By Calin Washington
My final project for CPE 471 is a basketball shooting simulation. The player shoots the ball based on user input. My goal was to make the behavior and interaction between the ball and the hoop appear physically realistic. Results of each shot are output to the console along with total points, made shots, and missed shots.
"Left Click": Hold to aim when player is holding the basketball. Drag the mouse up or down to change the angle of the shot. Release the left mouse button to release the shot.
"q" or "r": While aiming, increment or decrement the aim angle.
"c": Click while the player is holding the ball to enter camera mode. Click again to disable camera mode. Camera mode is automatically disabled once a shot begins until the shot ends.
"Mouse": Pitch and Yaw controls for the camera while in camera mode.
"wasd": Strafe and Zoom controls for the camera while in camera mode.
"x": Return camera to its original orientation.
"esc": Exit the program.
The Blinn-Phong lighting model is used here. The light source is kept relatively dim and out of the way as I didn't consider complex or flashy lighting beneficial to the scene I was trying to create.
The lighting effect can be seen above on the player and on the basketball.
The camera is a free camera that can be situated to create a better viewing angle of the player and hoop for the user.
This is one angle that makes viewing the results of a shot a little easier.
The player is hierarchically modeled using cube and sphere shapes. The player is designed to look like the top half of a person. When the user shoots, the player goes through an underhanded shooting animation before releasing the basketball.
This is the player while holding the basketball before taking a shot.
This is the player mid animation.
This is the player at the end of the animation after releasing the basketball.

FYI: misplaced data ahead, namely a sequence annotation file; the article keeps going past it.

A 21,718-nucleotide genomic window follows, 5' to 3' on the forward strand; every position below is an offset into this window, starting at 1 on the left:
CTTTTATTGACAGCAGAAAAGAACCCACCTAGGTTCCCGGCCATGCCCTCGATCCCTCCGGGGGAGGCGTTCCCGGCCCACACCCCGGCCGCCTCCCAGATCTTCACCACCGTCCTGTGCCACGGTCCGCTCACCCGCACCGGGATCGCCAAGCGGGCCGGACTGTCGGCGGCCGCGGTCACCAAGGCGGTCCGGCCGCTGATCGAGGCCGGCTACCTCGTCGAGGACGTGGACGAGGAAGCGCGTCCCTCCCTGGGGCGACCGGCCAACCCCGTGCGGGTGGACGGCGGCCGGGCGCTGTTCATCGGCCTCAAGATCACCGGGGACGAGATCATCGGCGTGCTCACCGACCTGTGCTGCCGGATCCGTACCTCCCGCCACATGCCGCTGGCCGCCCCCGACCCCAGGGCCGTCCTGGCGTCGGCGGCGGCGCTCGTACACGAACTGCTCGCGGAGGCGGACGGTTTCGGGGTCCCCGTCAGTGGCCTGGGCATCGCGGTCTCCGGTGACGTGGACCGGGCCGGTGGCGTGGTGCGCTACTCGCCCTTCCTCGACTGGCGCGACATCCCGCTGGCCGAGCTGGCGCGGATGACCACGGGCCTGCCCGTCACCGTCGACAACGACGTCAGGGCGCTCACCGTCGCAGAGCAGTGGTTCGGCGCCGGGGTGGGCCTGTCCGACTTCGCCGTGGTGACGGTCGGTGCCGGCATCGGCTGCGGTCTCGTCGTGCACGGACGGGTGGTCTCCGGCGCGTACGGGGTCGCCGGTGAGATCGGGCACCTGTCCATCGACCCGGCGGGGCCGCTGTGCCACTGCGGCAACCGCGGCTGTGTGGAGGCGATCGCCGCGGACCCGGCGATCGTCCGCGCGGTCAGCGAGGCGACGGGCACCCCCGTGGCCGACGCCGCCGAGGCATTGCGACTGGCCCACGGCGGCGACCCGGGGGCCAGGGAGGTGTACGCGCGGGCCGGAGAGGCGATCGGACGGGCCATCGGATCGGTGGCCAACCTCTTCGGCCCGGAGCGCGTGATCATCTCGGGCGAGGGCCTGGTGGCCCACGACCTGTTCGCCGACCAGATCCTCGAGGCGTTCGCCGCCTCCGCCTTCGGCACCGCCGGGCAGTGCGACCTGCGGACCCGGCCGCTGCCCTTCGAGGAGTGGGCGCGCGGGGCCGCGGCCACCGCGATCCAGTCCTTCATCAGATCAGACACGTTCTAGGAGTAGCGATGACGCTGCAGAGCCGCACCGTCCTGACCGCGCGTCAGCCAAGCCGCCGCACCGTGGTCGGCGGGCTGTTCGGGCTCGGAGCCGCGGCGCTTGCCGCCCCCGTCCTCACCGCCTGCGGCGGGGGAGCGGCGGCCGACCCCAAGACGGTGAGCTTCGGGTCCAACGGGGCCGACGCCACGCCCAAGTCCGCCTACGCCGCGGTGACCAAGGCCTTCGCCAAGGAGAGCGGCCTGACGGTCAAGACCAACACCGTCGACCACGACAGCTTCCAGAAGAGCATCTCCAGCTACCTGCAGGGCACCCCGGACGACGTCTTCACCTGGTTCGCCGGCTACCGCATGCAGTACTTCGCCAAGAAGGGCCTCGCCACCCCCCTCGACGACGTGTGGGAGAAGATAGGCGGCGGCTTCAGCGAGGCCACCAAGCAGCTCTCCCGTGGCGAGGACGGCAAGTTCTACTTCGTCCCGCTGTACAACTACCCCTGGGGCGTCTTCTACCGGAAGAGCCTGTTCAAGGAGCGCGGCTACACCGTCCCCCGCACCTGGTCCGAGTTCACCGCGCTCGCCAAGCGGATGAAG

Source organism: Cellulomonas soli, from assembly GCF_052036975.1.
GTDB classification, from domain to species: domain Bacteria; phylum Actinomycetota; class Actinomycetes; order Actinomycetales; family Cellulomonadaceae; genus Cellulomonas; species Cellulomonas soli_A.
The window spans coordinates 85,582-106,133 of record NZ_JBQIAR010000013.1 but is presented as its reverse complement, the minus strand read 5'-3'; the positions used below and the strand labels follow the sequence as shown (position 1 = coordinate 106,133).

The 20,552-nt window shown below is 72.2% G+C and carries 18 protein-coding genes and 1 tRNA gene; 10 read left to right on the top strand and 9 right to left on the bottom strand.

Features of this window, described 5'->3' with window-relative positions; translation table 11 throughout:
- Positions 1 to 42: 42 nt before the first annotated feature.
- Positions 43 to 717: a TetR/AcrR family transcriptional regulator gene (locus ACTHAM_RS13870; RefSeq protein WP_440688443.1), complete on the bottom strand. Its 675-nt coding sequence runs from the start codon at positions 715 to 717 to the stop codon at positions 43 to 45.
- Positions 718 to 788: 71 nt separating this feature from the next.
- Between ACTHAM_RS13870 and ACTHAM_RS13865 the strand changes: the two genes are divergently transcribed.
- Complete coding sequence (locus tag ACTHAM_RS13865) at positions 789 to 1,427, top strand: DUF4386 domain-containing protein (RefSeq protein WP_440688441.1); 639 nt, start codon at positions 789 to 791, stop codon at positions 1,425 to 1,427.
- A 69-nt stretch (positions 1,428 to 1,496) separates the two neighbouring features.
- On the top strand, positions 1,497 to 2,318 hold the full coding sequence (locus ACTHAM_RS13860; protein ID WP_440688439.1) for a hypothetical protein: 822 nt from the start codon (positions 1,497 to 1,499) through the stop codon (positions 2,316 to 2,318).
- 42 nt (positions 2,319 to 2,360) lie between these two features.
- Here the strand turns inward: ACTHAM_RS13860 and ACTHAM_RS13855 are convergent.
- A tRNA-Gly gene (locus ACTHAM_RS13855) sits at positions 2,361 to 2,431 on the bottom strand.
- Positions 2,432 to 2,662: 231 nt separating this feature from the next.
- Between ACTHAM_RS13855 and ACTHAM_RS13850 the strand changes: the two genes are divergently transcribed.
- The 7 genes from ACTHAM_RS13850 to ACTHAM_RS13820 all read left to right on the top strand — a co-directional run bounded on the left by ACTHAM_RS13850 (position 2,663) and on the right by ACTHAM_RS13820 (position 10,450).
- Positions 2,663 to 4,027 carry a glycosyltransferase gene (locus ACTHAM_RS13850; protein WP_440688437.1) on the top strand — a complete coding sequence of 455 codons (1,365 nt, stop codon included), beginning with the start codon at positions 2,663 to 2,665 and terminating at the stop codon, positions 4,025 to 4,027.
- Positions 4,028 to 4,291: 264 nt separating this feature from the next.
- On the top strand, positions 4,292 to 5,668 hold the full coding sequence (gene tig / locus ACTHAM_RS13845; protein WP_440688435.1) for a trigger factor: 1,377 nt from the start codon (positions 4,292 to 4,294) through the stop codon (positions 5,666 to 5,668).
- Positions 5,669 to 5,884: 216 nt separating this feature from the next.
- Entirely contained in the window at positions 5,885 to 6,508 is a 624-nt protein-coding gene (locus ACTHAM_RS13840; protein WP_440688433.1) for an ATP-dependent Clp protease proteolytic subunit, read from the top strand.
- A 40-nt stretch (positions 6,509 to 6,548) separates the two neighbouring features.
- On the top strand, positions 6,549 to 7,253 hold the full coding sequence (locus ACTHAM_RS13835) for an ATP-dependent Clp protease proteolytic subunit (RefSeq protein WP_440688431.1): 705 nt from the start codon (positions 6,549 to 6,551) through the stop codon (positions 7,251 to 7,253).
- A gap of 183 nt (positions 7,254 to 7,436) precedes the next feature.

The basketball and basketball hoop are .obj files with textures applied. The basketball hoop was created with a .jpg image applied to a rectangular surface.
This is the basketball
This is the basketball hoop
This is the image used for the basketball court
The aim indicator is a cube object that is transformed and drawn in relation to the basketballs location. The object is rotated around the basketball based on the movement of the mouse.
This is the indicator at the lowest angle it can be pointed.
This is the indicator at the highest angle it can be pointed.
When the ball is released a vector, called the shot vector, is created in the direction that was aimed. The magnitude of the shot vector is based on an hard-coded arbitrary speed. This vector is applied to the balls position. A gravity vector is then applied to the shot vector which decreases the y-value of the shot_vector. The magnitude of the gravity vector is hard-coded and arbitrary as well.
During each render call the shot vector is added to the current position of the ball and the shot vector is then incremented with the gravity vector. The gravity vector ensures that the basketball arcs downward over time. The shot ends once the shot vector is moving in the negative y direction and is below a certain height. The ball is then returned to its initial position.
As the ball traveled it is rotated along the x axis to simulate the backspin that occurs when shooting a basketball.
This is the basketball in the top of its arc.
This is the basketball at the end of its arc.
The basketball is able to collide with the backboard of the hoop and the front of the rim. Scoring the basketball is also decided by determining a collision with the area inside the rim.
If the ball hits the backboard, the z value of the shot vector is fliped. The z value of the shot vector is multiplied by a constant to imitate the effect of backspin on the shot. The collision is detected using a bounding box on the backboard. During each render call the position of the ball is compared to the position of the bounding box.
The ball bounces off of the front of the rim based on the direction that the ball is traveling. Either the z value, the y value or both of the shot vector are flipped based on the direction of the ball. The collision is detected using a bounding box on the front of the rim. During each render call the position of the ball is compared to the position of the bounding box.
The collision with the inside of the rim is detected using a bounding sphere on the inside of the rim. During each render call the position of the ball is compared to the position of the bounding box.
The basketball and basketball hoop objs were downloaded from: http://tf3dm.com